According to Gartner (“Security and Risk Management Scenario Planning, 2020”), by 2020, 30% of global 2000 companies will have been directly compromised by an independent group of cyber activists or cyber criminals. This prediction is not surprising, considering the fact that leading risk indicators are difficult to identify when the organization’s cyber foes, including their strategy, competences, and actions, are unknown. In turn, many organizations still focus on control gaps and vulnerabilities when performing risk assessments and neglect taking threats into account. This can lead to inaccurate prioritization of remediation actions and inefficient allocation of resources.
One of the hot topics at RSA Conference 2014 was threat management and threat intelligence. Not only were these topics broadly covered in the conference’s workshops and presentations, but a wide range of vendors showcased their latest security threat technology to reflect the dynamic changes in the risk ecosystem. The goal is to help security professionals strengthen their existing security defenses with new visibility and context into real-time attacks.
As we all know, two conditions are required for a security incident to occur: A vulnerability must be present in some form (e.g., a software flaw or insecure programming; insecure configuration of IT infrastructure; insecure business operations; risky behavior by internal staff or other people, conducted maliciously or by mistake) and secondly, a threat must exploit that vulnerability.
Usually, security professionals have no direct control over threats to their organizations. In the past, this led to neglecting threats as a factor in an organization’s risk assessments. The focus, instead, was placed on the known, more visible facts – vulnerabilities and control failures. However, as the volume of vulnerabilities facing organizations has exploded over the past few years, it has become almost impossible to remediate all of them without vetting the impact and likelihood that they will be exploited. The point is, why would you give the highest attention to fixing vulnerabilities that have no threat associated with them and are not even reachable?
Since a threat is the agent that takes advantage of a vulnerability, this relationship must be a key factor in the risk assessment process. It can no longer be treated as risk’s neglected step child. In fact, advanced security operations teams leverage threat intelligence to gather insight into the capabilities, current activities, and plans of potential threat actors (e.g., hackers, organized criminal groups, or state-sponsored attackers) to anticipate current and future threats.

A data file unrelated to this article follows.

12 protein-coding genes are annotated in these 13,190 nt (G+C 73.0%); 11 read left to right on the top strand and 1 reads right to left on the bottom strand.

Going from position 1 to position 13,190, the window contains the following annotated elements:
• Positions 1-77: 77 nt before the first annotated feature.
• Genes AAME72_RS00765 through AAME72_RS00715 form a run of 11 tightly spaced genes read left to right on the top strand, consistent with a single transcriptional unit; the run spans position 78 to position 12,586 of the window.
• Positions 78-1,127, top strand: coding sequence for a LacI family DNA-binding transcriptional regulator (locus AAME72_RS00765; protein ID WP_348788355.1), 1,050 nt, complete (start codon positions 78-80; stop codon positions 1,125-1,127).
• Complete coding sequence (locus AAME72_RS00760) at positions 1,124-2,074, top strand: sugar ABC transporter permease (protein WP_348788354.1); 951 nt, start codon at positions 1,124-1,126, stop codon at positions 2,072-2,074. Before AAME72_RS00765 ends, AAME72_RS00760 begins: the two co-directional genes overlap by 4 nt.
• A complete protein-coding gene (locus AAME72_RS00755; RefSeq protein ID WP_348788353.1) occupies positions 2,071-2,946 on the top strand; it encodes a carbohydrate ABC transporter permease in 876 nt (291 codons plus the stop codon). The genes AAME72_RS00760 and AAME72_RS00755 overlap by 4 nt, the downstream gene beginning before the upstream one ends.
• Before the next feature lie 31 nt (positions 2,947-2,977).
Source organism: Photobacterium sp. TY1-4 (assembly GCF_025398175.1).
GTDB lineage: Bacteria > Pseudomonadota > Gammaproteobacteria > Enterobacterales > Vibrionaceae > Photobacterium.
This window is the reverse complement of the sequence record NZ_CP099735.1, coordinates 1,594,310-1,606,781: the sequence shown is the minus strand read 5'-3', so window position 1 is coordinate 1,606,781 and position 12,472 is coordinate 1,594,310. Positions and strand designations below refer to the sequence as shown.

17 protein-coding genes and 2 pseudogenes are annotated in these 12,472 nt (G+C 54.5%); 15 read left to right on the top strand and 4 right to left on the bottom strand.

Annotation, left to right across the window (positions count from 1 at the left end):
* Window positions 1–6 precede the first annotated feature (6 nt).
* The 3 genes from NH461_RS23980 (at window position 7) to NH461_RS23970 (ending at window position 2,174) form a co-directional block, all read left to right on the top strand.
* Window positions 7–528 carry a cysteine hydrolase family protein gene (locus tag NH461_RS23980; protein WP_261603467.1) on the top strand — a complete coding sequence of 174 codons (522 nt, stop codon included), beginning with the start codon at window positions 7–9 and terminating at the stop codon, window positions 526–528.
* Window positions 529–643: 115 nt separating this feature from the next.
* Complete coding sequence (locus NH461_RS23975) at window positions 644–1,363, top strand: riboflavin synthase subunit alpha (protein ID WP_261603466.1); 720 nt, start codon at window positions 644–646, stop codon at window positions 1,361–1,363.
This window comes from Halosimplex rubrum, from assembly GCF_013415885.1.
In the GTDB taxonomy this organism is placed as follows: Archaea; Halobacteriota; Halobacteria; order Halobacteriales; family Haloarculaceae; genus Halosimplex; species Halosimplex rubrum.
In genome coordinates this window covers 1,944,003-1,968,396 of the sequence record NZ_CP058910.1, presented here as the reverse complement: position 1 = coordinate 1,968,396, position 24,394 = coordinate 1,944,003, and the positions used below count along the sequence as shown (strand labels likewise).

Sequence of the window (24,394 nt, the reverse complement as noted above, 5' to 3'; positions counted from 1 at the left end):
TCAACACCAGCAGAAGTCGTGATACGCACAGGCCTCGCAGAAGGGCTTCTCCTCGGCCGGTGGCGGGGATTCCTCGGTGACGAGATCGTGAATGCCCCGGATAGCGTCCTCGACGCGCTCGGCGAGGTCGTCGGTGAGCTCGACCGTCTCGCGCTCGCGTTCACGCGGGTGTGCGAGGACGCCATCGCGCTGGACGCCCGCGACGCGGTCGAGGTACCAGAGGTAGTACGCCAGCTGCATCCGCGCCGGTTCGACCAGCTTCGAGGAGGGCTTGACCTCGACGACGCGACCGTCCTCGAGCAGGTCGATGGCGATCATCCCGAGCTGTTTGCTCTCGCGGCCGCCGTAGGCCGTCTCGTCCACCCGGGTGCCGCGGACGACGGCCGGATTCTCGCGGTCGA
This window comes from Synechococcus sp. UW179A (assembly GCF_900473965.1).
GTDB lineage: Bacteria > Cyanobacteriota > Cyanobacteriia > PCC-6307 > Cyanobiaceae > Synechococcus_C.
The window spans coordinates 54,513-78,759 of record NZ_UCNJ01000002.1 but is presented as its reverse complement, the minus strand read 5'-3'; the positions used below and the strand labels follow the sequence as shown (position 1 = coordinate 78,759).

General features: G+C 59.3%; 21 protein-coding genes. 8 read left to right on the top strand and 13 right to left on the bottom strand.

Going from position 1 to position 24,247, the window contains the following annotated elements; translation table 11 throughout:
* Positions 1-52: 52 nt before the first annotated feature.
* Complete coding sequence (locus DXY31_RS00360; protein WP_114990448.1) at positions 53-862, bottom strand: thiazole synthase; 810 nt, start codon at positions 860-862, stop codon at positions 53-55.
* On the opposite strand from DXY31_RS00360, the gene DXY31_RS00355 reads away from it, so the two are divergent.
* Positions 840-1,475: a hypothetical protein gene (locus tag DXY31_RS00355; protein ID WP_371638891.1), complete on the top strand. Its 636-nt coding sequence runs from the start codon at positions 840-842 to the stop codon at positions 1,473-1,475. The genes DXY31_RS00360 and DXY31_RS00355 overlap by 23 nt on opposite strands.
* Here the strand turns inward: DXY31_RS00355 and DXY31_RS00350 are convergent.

In its simplest form, threat intelligence information is available from government agencies (e.g., the National Terrorism Advisory System by the U.S. Department of Homeland Security, United States Computer Emergency Readiness Team). For many organizations, however, there is a need to supplement these services to access more timely, accurate, and vertical-specific intelligence. In this context, industry information sharing forums such as the Financial Services Information Sharing and Analysis Center (FS-ISAC) or Red Sky Alliance, a vetted group of corporate computer incident responders and security professionals woven together in a private social network, come to mind as options.
Lastly, organizations can opt to subscribe to commercial threat intelligence service offerings that provide information about IT security threats, vulnerabilities, incidents, and other security-related issues.
Depending on the quality of the services, organizations can gain insight into the agents, actions, assets, and attributes of threats. This intelligence is derived from both technical sources (e.g., honeypots, files retrieved from malware archives) and human sources (e.g., interaction with law enforcement agencies, counter-attacks on hacker groups, and analysis of network traffic by white hackers).
Gartner predicts that by 2020, 25% of global enterprise will engage the services of a “cyberwar mercenary” organization, including threat intelligence services. However, subscribing to these services is cost-prohibitive for many organizations as subscriptions run up to hundreds of thousands of dollars annually. In addition, threat intelligence is not yet a mature market with inherent weaknesses such as the lack of measurement parameters, such as reliability of information and risk assessment.
Furthermore, organizations must recognize that subscribing to threat intelligence services only increases the challenges associated with processing and extracting actionable information from security big data, which in its raw form remains only a means to an end.
Stand-alone threat intelligence services as silo-based tools add to the volume, velocity, and complexity of data feeds that must be analyzed, normalized, and prioritized. As such, they require experts who can comb through mountains of information and correlate threat intelligence, vulnerability data, and other log files, which only delays the time it takes to close security gaps.
Fortunately, new technology – big data risk management – is emerging that helps not only to aggregate different threat intelligence feeds, but more importantly correlates security data with its business criticality or risk to the organization, allowing for increased operational efficiency and faster time-to-remediation.
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